Last week I had the pleasure of meeting with Dr. Andrew Garrad at WindFinland 2016, this year’s hottest wind energy event in Finland. He was the keynote speaker of the event, which I was hosting.
For those of you who don’t recognise the name, Dr. Garrad has been among the wind industry leaders and visionaries for decades. He established the consulting company Garrad Hassan & Partners back in 1984, having at that time already worked in the wind energy R&D for five years. Garrad Hassan nowadays forms the backbone of the wind energy expertise of DNV-GL, one of the leading global expert service provider companies. Dr. Garrad has, throughout his career, been one of the key individuals shaping up the development of the wind industry – from early stage experiments to a global mainstream energy provider.
I first met with Dr. Garrad 20 years ago when I visited the Garrad Hassan office in Bristol, UK. Being a young enthusiastic wind energy consultant, I was eager to establish contacts to – and seek cooperation opportunities with – the Big Names of the business. And indeed, he was willing to listen and we did develop some business ideas together – but that’s not the point of this story.
Back in 1996, wind turbines were in the size range of 500…600 kW and had rotor diameters of around 40 meters. A wind farm of 10 to 15 MW was considered big – and the global cumulative installed wind power capacity had just exceeded 6.000 MW. And due to the continuous recruiting, the Garrad Hassan office had become crowded and they were looking for a more spacious one for their staff of over 50 people.
New onshore turbines built today are typically in the range of 2.5 to 4 MW – with up to 140 m rotor diameters – and offshore turbines are even bigger. A 100 MW onshore wind farm project is business as usual and turbine purchase deals exceeding 300 MW are not uncommon. By the end of 2016, the global installed wind power capacity will likely exceed 500.000 MW. And the global headcount of DNV-GL wind energy experts is now well over 1500.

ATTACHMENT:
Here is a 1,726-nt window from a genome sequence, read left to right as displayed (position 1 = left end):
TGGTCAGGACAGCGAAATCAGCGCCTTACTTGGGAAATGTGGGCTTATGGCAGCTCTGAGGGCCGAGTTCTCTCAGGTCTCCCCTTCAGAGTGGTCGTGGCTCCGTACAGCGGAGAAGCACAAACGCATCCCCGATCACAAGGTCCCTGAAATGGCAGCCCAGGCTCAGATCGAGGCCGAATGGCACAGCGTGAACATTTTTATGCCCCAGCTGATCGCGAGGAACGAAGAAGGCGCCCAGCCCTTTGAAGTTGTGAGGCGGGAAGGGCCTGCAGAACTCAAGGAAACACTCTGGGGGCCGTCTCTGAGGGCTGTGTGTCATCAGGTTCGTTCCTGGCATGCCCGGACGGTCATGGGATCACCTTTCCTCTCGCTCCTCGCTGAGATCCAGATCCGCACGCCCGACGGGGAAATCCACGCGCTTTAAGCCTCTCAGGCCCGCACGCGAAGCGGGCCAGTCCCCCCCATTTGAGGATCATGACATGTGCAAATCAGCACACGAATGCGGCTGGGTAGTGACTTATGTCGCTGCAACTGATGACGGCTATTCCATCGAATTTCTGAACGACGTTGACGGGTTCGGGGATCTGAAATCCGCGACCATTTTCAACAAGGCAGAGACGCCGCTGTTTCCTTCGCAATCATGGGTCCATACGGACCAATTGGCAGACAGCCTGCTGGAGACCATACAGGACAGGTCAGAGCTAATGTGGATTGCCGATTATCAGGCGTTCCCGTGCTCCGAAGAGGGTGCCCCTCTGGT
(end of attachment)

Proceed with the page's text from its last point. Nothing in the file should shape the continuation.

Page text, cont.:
The one word that best describes the history of wind industry is “growth”; growth of turbines, growth of projects, growth of finance transactions, growth of business volumes, growth of jobs. I asked Dr. Garrad if he expects the growth to stop one day – and what if it does. Regarding the turbine size, he said all forecasted upper limits have always been exceeded, and he therefore no longer believes in absolute size limits – except that any structure taller than 1.5 kilometres will collapse due to its own weight. Regarding the growth of markets, it seems the market is always growing someplace: although the market volume may be reaching a plateau in Europe, it has only started taking off in e.g. Latin America and Africa.
The long term future of wind power looks extremely bright, and the growth will continue in the coming years and decades. There’s one exception, though: The cost of producing electricity from wind. It’s declining. It’s been declining through the years and decades. And it will continue to decline – thanks to the growth of all other parameters. And the declining costs will enable the growth of all other parameters to continue. Dr. Andrew Garrad has all reasons to enjoy the fruits of his lifelong efforts to develop the wind power technology and business.